The Grand Ol Snouter: Second Edition
A monthly circulation
Bronson Howler Band
By Jeremy Folkbeard
Alveridgean music fans hate a capella groups, if last night’s performance by the Bronson Howler Band is anything to go by.
Even among a hugely partisan crowd in their own local, the trio, formed from the ranks of the Howlers themselves failed to inspire a positive response. In fact, halfway through the second number the first jeers and calls of “off” began before the first verse had ended.
Things went from bad to worse when the three hounds clustered around the pitch pipes to begin a startlingly awful barbershop medley. Hound drinkers, who had previously showed their displeasure by simply ignoring the group, turned around to stare open-jawed at the spectacle unfolding before them.
The harmonies were crisp, the annunciation was perfect, the notation was spot-on, the lyrics were even witty. The trouble was, as one burly hound bellowed from the front row; “It ain’t rock and roll.” The group was unfazed by the complete lack of applause though, and launched into a falsetto choral section, featuring 1,000-year-old chants from monasteries on the Western Coastline.
This prompted a scurrying dive by a number of hounds, in a fruitless search for the power button to turn the PA off. The howlers are, however, inventive if nothing else. Each one was wearing a portable, battery-operated amp and speaker, which they then used to great effect in a strolling minstrel segment, walking around the pub and singing three-part harmony at complete strangers.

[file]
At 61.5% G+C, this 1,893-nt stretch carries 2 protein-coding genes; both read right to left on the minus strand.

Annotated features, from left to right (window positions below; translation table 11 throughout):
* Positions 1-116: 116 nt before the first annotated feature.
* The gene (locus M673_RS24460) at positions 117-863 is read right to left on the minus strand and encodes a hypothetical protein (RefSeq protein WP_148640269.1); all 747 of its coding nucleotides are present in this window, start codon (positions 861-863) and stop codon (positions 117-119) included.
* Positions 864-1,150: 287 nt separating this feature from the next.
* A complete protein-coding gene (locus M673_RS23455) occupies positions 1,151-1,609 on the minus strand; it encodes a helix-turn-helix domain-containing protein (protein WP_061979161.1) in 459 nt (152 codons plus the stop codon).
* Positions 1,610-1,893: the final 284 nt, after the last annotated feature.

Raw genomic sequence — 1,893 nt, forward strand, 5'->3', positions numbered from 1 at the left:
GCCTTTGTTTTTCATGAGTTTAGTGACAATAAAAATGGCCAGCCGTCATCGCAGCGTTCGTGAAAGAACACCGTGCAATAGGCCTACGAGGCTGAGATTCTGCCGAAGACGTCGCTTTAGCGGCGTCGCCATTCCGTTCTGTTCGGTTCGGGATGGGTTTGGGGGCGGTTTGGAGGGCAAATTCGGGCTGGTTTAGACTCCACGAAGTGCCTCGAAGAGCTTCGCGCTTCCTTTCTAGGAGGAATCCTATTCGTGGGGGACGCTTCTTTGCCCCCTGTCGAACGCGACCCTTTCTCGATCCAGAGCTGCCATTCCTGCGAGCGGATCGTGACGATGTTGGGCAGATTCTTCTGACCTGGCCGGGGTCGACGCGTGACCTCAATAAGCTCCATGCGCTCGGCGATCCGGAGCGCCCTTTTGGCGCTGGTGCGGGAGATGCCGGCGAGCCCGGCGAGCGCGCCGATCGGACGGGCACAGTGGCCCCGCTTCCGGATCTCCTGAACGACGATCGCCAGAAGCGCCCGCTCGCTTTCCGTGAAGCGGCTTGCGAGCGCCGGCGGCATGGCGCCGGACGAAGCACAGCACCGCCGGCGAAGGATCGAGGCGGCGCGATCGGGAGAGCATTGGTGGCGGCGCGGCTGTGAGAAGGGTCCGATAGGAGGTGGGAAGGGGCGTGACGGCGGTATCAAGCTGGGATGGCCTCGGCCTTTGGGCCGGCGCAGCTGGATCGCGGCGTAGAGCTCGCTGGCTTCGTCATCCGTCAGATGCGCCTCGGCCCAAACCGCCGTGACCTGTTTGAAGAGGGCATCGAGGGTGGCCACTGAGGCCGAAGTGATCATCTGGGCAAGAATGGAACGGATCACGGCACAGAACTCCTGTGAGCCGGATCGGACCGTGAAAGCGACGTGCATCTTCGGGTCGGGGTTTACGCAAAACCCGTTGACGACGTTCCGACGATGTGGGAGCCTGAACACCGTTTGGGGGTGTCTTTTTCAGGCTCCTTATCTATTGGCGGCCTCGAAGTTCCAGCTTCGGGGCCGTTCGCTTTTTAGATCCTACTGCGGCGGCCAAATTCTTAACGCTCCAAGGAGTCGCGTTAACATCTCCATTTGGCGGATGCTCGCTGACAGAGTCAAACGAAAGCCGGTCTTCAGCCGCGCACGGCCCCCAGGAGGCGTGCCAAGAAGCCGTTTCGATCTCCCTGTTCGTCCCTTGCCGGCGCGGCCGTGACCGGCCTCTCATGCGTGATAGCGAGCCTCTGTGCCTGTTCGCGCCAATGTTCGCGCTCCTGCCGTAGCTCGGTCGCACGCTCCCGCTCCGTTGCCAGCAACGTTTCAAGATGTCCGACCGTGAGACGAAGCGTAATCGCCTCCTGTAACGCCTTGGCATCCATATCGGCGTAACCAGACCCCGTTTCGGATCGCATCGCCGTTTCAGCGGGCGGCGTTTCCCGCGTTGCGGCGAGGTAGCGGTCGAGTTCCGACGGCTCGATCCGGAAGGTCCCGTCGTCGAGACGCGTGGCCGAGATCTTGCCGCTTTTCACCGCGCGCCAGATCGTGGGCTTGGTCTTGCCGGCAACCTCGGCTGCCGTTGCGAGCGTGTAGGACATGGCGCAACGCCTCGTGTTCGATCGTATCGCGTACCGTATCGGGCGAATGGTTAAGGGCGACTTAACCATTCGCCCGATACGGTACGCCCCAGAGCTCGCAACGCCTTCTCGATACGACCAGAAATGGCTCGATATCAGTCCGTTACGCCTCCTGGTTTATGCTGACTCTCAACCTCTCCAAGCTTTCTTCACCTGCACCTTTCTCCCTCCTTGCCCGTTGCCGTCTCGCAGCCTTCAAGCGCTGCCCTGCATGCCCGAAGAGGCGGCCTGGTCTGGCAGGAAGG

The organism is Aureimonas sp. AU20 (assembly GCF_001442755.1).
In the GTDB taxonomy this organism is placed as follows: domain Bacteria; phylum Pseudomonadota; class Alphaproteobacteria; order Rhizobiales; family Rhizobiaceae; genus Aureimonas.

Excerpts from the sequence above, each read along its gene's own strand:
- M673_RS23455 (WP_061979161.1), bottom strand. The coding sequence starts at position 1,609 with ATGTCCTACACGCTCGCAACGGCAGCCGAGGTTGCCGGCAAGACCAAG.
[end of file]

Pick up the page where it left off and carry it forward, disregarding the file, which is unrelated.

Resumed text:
The evening was brought to a muffled end when a handful of customers rushed the stage and set about the singers in real Marvo’s fashion. A pint of Wilks ‘accidentally’ spilled into the lapel of the tenor and brought his onboard electronics to a smoking, fizzing halt.
The baritone simultaneously opened his mouth wide and closed his eyes tight as he went for a big finish, and discovered he was trying to breathe through an errant sock. The third member of the group, by now valiantly singing bass harmonies to himself, was drowned out by laughter and finally left the stage and ran out of the back door.
Lonely Dog and his sunshine band can rest easily at the top. This is one group who won’t be making any hit records in the future.